All parents have dealt with shaming or judgement at one time or another. I know I have been shamed many of times. People love to shame parents for the way they parent or the things they do with their kids. When I was younger, and less experienced, I worried about this all the time. The “oh gosh, don’t post that picture on social media because someone will talk about us” moment. Now, I am more seasoned, and I have learned to ignore a lot of it because that is, technically, what you should do. That is also a lot easier said than done though. Trust me, I know.
Here are a few things to think about as you deal with parent shaming. Above all, remember that we are all in this together and try NOT to do it to other parents.
Listen and Don’t Respond
When you are in one of these moments, it can be very difficult to not respond. Instead of firing back, listen to what the other person saying, without interruption. Whether it is with a gesture, facial expression, or actual words. Once they are done, don’t respond. Give them nothing. You do not want to allow what has just happened to drag on and you want to have time to process it. Doing nothing, in the moment, is basically telling the other person; I do not care to hear what you have to say. People who shame you sometimes do it to get a rise out of you or see how you will react.
Make sure you allow yourself to feel and process it later. You do need to allow yourself that time. Take the time to understand how it made you feel and why it made you feel that way. If you know the person, maybe you decide to address it later with them.
Reduce the Toxic
You have to remove the toxic judgmental people from your life. Now, I get that it may be your family and that may not be possible. But sometimes it is. For example, I am in various Mommy groups online. One of the groups was not supportive and always had Moms that would judge everything or make negative comments about things people did. It was usually prefaced with I just thought you would like to know, or I am just trying to help out. I finally decided to remove myself from that group because it no longer served its purpose. It was not supportive or positive.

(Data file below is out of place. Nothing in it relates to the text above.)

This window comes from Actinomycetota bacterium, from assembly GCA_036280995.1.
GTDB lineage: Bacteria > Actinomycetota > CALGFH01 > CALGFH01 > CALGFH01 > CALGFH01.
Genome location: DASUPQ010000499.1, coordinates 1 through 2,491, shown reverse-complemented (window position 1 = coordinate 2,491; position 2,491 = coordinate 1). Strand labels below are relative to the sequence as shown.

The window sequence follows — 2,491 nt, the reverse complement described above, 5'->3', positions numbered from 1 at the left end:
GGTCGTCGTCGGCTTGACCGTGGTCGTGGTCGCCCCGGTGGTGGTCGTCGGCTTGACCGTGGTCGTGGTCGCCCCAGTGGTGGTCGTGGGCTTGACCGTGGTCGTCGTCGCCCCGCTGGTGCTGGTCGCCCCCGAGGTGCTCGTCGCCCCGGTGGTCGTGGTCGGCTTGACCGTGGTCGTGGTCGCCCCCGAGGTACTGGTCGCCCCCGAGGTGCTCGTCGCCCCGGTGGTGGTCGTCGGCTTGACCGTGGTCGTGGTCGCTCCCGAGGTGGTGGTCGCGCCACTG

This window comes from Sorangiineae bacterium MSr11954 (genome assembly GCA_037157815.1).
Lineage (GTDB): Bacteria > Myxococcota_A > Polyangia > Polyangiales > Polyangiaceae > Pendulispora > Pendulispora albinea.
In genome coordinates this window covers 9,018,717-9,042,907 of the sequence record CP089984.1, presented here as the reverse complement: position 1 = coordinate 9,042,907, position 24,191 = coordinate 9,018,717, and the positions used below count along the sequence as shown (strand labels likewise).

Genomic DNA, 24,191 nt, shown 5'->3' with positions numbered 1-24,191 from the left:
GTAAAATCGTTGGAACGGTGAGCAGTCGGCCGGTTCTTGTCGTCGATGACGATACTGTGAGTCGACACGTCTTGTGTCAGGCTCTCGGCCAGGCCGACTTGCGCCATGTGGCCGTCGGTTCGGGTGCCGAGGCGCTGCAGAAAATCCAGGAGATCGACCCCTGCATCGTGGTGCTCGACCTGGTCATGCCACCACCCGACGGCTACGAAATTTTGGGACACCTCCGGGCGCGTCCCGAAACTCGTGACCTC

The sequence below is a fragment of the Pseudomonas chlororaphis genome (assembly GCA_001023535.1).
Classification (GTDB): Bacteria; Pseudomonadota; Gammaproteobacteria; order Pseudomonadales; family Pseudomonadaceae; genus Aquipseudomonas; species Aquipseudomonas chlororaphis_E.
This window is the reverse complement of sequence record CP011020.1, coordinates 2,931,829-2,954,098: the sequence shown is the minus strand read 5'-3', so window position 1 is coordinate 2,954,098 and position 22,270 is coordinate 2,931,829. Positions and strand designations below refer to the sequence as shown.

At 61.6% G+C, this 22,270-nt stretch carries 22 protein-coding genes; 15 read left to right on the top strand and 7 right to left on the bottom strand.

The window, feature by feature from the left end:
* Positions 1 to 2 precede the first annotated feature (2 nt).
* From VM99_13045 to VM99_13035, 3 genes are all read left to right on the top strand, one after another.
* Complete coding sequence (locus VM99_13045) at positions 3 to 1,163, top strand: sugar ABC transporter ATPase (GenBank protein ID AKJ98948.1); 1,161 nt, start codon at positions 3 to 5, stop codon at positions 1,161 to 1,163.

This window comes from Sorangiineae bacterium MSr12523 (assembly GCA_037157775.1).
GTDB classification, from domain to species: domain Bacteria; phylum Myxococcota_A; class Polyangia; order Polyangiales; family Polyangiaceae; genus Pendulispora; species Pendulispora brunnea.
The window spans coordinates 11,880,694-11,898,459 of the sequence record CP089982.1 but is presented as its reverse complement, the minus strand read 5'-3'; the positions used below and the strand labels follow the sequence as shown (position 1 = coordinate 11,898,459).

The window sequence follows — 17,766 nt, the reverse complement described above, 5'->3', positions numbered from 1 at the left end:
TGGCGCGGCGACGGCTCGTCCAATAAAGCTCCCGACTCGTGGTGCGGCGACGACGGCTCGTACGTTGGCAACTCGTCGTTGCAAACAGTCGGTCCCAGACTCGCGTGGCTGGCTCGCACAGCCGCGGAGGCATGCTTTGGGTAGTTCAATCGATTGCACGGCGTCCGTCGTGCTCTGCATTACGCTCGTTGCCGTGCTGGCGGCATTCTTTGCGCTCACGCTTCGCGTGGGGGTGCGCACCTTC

So, don’t feel bad about it and don’t allow the negativity in your mental space. These people are not in your home, they do not know how you function, and they do not know what is best for your family. There is a big difference between giving a tip or suggestion to help and shaming someone for what they are doing or what they need help with.
Find Your People
Find the people that make you happy, are supportive, and truly mean well. It gets tough to find support when you have kids, especially younger kids. Sometimes you and your friends’ parent different and it becomes toxic, or you and your friends are just not in the same place (and that is okay). You need support as a parent and especially new parents. There are tons of great parenting groups online, local places to visit, and play groups where you can find people who you relate to. Spark up conversations at the playground or do a little online searching. Basically, put in the effort to find people who you relate to, won’t shame you, and boost your confidence as a parent.
Understand It’s Not You, It’s Them
You have to remind yourself the root of judgement is not you. People who are judging or shaming your parenting typically have issues within themselves. Usually, they are judging you because they are not confident in their own choices as a parent, or they are jealous of you. Sometimes they are deflecting internal anger or just plain bored. Know that, usually, it really has nothing to do with you or the choices you are making.
Have the Discussion
If you are being shamed by someone who you cannot remove from your life (like family), have an open discussion with them. Some people may not even realize what they are doing. They don’t recognize their “giving advice” is judgmental or that they even rolled their eyes at your story. You have to be willing to sit down and tell them how their actions made you feel. Be honest and let them know it bothers you.
Lastly, be confident in yourself as a parent. You’ve got this! You know your child better than anyone and don’t let anyone tell you otherwise. Will there be fails along the way, mistakes made, and super hard days, YES. We all have them, and no parent is perfect.
If you are concerned with being a better parent, be sure to read my post on how you can be a better parent. It tells you the one thing you can do TODAY to improve your parenting.
-Kristy M., Mommy to Many